“Really, the same thing can be said for players. Great players usually have been instructed in some form or fashion or assisted in their growth and development by some coach,” Tomlin said. “They are countless examples of that. You can go back to the (Bill) Parcells and Lawrence Taylors, the Bill Walshes, the Joe Montanas. I think it’s a delicate ecosystem. I think there is some codependency there.”

And nobody meant more to Tomlin’s rapid rise through the ranks than Lynch, who wound up his career in Denver in 2007, the same year Tomlin took over in Pittsburgh after a season as Minnesota’s defensive coordinator.

“He’s a special guy,” Tomlin said. “My interaction with him and to have an opportunity to work with him was truly a blessing.”

Broncos cornerback Champ Bailey said Lynch used to praise Tomlin back when he wasn’t a household name and was still rising through the assistant ranks.

“He always spoke highly of him,” Bailey said. “I wasn’t surprised when he got the (Steelers) job.”

So, what did Lynch have to say about Tomlin?

“He’s a great motivator,” Bailey said.

Just like McDaniels.

“They’re both young, energetic, they both definitely know how to get their guys ready,” Bailey said.

McDaniels, who looks much younger than his 33 years, has proven a much more fiery coach than Shanahan, never shy to get in players’ or coaches’ faces on the sideline when things go bad. Or to fist-pump better than Tiger Woods after a win.

He wears his emotions on his hoodie sleeve.

“He has a lot of energy. Whether it’s good or bad energy, he’s going to let you know how he feels every day,” Bailey said. “I’m getting used to it. I kind of like it because you know where it’s coming from.”

The Broncos saw plenty of McDaniels’ “bad energy” during the week after their 30-7 beatdown in Baltimore that ended their unbeaten streak. The Steelers bring the same sort of challenge with their physical style of play.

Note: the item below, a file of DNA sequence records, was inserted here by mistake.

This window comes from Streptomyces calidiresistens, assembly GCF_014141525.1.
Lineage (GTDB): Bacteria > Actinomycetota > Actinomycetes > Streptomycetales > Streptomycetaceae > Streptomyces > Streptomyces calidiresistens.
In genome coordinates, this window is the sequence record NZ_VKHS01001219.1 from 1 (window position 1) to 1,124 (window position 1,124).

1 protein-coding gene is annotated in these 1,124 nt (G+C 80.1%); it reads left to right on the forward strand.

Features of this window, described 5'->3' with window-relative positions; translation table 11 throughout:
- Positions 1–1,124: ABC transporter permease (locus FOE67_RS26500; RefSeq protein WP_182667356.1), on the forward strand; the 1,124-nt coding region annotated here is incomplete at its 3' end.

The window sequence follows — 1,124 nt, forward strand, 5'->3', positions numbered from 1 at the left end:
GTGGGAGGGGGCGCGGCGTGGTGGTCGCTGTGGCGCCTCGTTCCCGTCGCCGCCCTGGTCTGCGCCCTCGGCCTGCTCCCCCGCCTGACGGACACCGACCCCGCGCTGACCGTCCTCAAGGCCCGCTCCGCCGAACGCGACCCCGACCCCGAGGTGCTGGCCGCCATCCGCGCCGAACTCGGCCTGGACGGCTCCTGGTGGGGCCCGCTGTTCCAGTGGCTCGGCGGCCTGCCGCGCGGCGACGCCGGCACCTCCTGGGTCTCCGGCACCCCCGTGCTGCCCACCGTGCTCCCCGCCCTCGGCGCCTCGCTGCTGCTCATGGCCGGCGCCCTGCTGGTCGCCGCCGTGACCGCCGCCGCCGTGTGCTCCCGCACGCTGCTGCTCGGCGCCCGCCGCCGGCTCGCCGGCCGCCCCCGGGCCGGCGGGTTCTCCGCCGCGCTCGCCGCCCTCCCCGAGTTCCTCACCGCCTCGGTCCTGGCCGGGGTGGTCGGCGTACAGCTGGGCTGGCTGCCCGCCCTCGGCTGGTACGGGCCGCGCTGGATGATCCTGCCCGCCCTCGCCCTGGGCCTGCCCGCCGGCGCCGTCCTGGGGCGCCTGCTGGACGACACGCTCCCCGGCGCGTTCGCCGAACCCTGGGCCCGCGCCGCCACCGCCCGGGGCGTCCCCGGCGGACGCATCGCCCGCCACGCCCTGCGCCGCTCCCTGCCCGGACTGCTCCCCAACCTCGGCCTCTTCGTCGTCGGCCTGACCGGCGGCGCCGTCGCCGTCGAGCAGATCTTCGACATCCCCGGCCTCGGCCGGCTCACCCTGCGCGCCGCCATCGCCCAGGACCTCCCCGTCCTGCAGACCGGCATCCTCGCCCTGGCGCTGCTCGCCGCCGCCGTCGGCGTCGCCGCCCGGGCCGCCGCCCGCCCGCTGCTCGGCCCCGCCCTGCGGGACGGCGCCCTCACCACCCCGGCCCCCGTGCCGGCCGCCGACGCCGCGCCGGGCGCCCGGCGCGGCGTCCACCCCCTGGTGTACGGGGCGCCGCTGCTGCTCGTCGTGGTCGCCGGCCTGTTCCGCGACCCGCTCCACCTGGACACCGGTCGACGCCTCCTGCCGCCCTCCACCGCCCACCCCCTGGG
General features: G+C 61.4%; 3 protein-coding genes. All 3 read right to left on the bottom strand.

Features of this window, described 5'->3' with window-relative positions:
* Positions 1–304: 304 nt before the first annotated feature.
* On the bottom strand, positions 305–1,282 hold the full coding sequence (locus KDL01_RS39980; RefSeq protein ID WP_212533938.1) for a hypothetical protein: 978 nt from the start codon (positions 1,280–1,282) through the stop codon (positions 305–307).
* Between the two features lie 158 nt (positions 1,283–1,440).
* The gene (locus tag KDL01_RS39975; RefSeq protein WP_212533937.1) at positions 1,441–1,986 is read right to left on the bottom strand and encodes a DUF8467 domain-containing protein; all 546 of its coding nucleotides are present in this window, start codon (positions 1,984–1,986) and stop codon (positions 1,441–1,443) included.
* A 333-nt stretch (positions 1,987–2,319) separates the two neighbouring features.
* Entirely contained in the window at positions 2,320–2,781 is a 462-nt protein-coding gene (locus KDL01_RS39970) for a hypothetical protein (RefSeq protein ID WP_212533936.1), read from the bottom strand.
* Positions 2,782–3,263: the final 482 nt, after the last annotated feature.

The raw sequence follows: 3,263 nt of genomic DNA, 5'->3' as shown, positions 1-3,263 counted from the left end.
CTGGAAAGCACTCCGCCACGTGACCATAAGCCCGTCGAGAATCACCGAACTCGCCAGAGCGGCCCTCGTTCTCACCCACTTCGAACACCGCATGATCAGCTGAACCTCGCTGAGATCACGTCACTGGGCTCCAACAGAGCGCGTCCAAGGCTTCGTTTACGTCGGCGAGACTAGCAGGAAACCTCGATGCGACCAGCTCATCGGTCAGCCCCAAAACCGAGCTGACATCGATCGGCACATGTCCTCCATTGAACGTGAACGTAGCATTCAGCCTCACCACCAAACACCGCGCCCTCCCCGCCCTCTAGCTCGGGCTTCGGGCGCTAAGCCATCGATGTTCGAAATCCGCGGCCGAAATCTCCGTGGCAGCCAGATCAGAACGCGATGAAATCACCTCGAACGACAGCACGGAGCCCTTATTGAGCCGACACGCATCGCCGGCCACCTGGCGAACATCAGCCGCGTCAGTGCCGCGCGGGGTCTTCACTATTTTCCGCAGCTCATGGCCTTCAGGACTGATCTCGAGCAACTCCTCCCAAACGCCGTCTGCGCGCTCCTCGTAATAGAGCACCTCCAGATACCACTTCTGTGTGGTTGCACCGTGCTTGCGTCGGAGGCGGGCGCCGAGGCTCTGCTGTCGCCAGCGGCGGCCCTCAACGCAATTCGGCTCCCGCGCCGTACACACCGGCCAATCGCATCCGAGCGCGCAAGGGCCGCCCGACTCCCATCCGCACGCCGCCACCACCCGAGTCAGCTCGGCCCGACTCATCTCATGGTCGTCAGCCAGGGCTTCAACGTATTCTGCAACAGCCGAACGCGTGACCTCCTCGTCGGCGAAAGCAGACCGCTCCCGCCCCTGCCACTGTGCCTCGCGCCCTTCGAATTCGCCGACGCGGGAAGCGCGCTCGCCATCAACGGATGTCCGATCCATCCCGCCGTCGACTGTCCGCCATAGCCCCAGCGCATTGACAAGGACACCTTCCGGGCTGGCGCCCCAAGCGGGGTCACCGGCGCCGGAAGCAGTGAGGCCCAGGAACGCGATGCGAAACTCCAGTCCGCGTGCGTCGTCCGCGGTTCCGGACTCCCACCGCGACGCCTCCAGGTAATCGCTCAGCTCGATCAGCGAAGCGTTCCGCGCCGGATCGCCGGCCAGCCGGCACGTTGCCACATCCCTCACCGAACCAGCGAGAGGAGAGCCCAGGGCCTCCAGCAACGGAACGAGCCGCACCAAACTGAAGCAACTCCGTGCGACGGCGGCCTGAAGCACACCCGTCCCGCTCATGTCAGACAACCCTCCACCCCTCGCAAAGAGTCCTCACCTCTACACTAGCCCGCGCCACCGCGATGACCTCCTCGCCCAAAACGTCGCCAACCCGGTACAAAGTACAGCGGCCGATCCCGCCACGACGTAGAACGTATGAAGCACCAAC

So, the Broncos are trying to get their mojo back by returning to the well-coached, physical and disciplined team they were before the Ravens outmuscled and outhustled them.

“You know that next day you will be hurting,” said Broncos linebacker Andra Davis, explaining that being physical is mostly mental. “So just accept the fact, go in there and bang, throw your body around and try to knock your guy back. It will be an all-day effort. You have to go in there and bang, bang, bang.”

Returning to Denver should bring back some happy memories for the Steelers, who thumped Denver in the 2005 AFC championship on their way to their last title under Cowher.

“It was a long time ago,” Steelers quarterback Ben Roethlisberger said. “When I come up there I think more about (John) Elway than I do about that game.”

Still, the Steelers have 22 players left from the team that won the conference championship on that watershed afternoon, and the Broncos have just three holdovers: Bailey, linebacker D.J. Williams and guard Ben Hamilton.

These teams have gone in different directions since then, but the Broncos seem to be turning things around, and McDaniels wouldn’t mind following in Tomlin’s footsteps.

“He’s certainly a guy that most of us would emulate,” McDaniels said, “winning a Super Bowl in his second year and being as successful as he’s been so far.”